From the publisher’s description:
Before the Civil War, colonization schemes and black laws threatened to deport former slaves born in the United States. Birthright Citizens recovers the story of how African American activists remade national belonging through battles in legislatures, conventions, and courthouses. They faced formidable opposition, most notoriously from the US Supreme Court decision in Dred Scott. Still, Martha S. Jones explains, no single case defined their status. Former slaves studied law, secured allies, and conducted themselves like citizens, establishing their status through local, everyday claims. All along they argued that birth guaranteed their rights. With fresh archival sources and an ambitious reframing of constitutional law-making before the Civil War, Jones shows how the Fourteenth Amendment constitutionalized the birthright principle, and black Americans' aspirations were realized. Birthright Citizens tells how African American activists radically transformed the terms of citizenship for all Americans.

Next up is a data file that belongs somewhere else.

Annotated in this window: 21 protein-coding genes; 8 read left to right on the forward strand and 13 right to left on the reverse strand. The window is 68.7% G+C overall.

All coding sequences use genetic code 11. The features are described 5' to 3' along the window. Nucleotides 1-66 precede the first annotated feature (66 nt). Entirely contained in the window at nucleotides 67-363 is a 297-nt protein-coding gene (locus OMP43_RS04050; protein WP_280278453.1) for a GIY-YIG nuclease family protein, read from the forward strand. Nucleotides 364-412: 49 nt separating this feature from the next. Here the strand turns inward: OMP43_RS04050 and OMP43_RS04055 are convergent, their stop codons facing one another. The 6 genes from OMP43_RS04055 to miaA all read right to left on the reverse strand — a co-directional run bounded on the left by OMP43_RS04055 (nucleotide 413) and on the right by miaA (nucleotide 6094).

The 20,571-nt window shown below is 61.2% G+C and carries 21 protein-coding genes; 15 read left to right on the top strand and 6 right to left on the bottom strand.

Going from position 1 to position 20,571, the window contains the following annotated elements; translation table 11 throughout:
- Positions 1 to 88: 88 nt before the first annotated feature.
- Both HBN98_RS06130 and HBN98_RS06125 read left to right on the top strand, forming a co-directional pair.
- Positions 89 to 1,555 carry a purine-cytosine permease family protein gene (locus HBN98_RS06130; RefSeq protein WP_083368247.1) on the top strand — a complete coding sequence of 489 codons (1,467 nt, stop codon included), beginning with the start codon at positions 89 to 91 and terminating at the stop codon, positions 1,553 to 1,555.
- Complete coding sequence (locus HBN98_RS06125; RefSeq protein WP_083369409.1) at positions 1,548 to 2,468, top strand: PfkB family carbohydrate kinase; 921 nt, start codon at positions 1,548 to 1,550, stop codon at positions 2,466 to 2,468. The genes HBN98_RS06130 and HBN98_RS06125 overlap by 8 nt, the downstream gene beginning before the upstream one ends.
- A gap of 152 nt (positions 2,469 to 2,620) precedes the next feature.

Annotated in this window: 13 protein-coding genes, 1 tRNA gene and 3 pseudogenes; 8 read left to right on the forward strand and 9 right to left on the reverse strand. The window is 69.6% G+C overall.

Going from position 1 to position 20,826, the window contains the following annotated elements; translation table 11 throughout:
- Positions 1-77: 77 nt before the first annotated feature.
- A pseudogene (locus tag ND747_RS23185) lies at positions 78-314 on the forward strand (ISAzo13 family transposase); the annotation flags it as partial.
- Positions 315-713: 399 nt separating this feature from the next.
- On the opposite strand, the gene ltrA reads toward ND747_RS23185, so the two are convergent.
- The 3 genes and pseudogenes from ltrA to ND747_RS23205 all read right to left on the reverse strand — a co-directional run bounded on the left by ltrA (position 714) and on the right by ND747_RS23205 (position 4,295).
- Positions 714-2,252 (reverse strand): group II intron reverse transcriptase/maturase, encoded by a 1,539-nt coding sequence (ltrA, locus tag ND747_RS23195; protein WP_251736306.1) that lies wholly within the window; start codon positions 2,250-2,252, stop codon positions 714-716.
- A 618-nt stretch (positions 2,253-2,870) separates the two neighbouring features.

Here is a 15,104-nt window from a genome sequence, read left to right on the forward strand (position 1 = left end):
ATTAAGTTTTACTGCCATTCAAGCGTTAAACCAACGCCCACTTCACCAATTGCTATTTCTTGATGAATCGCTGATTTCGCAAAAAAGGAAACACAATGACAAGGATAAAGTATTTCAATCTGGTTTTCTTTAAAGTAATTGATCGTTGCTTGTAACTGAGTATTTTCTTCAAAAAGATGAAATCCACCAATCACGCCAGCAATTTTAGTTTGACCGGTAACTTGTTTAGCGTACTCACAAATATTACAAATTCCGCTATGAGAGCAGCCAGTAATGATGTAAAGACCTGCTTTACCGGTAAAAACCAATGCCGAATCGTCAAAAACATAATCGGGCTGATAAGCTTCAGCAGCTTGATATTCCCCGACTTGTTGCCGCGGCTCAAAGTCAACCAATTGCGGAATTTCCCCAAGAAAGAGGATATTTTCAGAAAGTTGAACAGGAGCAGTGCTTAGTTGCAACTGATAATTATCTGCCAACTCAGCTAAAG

Awards and PrizesLiberty Legacy Foundation Award (2019)
John Phillip Reid Book Award (2019)
Littleton-Griswold Prize (2019)
Best Black-History Books (2018)
SubjectsHistory / Law / African American History / Legal History / Citizenship / Antebellum Era / Dred Scott v. Sandford /
Jones, Martha S. (NHC Fellow, 2013–14). Birthright Citizens: A History of Race and Rights in Antebellum America. Studies in Legal History. Cambridge, UK: Cambridge University Press, 2018.